“The best CEOs I work with are always learning,” says Stephen Miles, founder and chief executive of The Miles Group. “The certainties of today – whether it’s relying on a particular business model or banking on a ‘category killer’ or operating under a particular regulatory framework – can be up-ended and disrupted tomorrow. Corporate chiefs who internalize this reality are best equipped to steer their companies through disruption.”
Recently, G100 Network and SSA & Company, in partnership with Spencer Stuart, hosted a group of Fortune 500 CEOs and talent experts from the energy industry in Houston for a discussion on attracting and developing talent.
We asked several prominent business leaders and management consultants to use a tweet to suggest one resolution you should make to enhance your life and your career in 2013. Here’s what they had to say in 140 characters or fewer:
The New Year promises to be a year of “stakeholder overload” for corporate leadership. The growing number of constituents weighing in on company operations—going far beyond activist investors and shareholders to include many more regulators, local governments, NGOs and a host of special interest groups—is placing greater demand on leaders and on the corporate brand itself.
In the spirit of the holidays, we wanted to share two of this year’s most inspiring business stories – which I was exposed to at my recent Deming Center board meeting. The Deming Center for Quality, Productivity, and Competitiveness at Columbia Business School is a consortium of leading institutions chartered to create operational excellence in major corporations worldwide. The stories below feature insights from recent talks given by two outstanding leaders.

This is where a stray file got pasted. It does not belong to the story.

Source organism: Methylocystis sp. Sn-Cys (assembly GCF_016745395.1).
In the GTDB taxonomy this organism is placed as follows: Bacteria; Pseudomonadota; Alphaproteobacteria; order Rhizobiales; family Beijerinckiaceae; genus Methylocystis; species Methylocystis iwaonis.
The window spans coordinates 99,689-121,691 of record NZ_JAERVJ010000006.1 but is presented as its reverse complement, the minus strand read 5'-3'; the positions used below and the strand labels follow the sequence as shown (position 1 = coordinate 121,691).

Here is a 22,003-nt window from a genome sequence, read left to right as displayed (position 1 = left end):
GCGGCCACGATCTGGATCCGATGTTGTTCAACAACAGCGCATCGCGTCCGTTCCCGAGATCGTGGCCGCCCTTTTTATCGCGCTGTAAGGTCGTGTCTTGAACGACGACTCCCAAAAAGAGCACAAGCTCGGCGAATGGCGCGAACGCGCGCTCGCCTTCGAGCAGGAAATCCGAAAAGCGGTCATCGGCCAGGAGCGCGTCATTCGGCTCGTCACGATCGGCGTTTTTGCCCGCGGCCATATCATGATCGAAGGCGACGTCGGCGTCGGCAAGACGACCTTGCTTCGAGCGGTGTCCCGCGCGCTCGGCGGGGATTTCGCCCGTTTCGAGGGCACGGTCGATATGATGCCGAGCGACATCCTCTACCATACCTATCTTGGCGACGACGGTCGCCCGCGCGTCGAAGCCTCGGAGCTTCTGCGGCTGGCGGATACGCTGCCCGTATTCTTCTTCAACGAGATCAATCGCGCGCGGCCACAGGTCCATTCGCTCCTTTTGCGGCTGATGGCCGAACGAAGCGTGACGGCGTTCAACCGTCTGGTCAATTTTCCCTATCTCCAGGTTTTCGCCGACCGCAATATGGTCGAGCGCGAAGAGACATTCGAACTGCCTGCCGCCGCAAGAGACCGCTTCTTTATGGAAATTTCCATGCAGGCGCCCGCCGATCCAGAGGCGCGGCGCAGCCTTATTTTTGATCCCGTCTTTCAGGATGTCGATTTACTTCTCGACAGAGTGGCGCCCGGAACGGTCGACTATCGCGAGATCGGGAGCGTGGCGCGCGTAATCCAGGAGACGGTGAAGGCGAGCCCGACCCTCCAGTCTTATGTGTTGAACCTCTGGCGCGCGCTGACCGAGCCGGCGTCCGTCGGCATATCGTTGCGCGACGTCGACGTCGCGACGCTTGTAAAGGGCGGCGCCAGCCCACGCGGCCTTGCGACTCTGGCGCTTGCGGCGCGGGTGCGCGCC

It’s never been a more difficult time to be a CEO,” says Stephen Miles, founder and chief executive of The Miles Group, which advises top CEOs and boards globally. “With 2013 around the corner, corporate leaders are facing some of the most challenging times of their careers. Companies’ unprecedented exposure on the regulatory and reputational fronts requires that CEOs get in and manage a lot of this themselves, in addition to providing inspiring leadership in the face of so much uncertainty.”
“For CEOs, there is no off-season,” says Mr. Miles. “They need to constantly quarterback multiple constituencies as well as communicate effectively with their boards, and these interactions can challenge even the most talented corporate chiefs.
Five Ideas That Made Us Think:
1) Why Business Execution Matters – A Lesson from Yahoo’s CEO, Marissa Mayer. 2) How Strategic Talent Management Drives Financial Returns. 3) Big Data is Getting Even Bigger. 4) In the Right Operating Conditions, Large Companies Can Innovate Too. 5) How (and Why) Executives Leaders Should Master the Art of Listening.